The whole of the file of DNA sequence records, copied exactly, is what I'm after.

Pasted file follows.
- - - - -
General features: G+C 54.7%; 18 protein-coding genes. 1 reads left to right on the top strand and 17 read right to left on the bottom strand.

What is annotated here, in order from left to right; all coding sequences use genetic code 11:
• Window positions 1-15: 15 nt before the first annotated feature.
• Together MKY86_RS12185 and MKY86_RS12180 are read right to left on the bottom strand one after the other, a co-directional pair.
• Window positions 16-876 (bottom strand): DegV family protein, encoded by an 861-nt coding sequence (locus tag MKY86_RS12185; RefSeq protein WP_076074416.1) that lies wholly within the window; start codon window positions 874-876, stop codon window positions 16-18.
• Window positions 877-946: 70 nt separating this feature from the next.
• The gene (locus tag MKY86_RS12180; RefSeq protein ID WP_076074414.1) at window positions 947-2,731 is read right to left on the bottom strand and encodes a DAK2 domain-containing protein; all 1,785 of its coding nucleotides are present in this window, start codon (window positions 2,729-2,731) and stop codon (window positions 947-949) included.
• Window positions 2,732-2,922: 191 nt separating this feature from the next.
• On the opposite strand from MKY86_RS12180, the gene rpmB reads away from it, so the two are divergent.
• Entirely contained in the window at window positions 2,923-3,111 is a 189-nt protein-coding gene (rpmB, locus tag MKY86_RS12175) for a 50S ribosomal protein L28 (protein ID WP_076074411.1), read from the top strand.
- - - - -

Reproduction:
General features: G+C 54.7%; 18 protein-coding genes. 1 reads left to right on the top strand and 17 read right to left on the bottom strand.

What is annotated here, in order from left to right; all coding sequences use genetic code 11:
• Window positions 1-15: 15 nt before the first annotated feature.
• Together MKY86_RS12185 and MKY86_RS12180 are read right to left on the bottom strand one after the other, a co-directional pair.
• Window positions 16-876 (bottom strand): DegV family protein, encoded by an 861-nt coding sequence (locus tag MKY86_RS12185; RefSeq protein WP_076074416.1) that lies wholly within the window; start codon window positions 874-876, stop codon window positions 16-18.
• Window positions 877-946: 70 nt separating this feature from the next.
• The gene (locus tag MKY86_RS12180; RefSeq protein ID WP_076074414.1) at window positions 947-2,731 is read right to left on the bottom strand and encodes a DAK2 domain-containing protein; all 1,785 of its coding nucleotides are present in this window, start codon (window positions 2,729-2,731) and stop codon (window positions 947-949) included.
• Window positions 2,732-2,922: 191 nt separating this feature from the next.
• On the opposite strand from MKY86_RS12180, the gene rpmB reads away from it, so the two are divergent.
• Entirely contained in the window at window positions 2,923-3,111 is a 189-nt protein-coding gene (rpmB, locus tag MKY86_RS12175) for a 50S ribosomal protein L28 (protein ID WP_076074411.1), read from the top strand.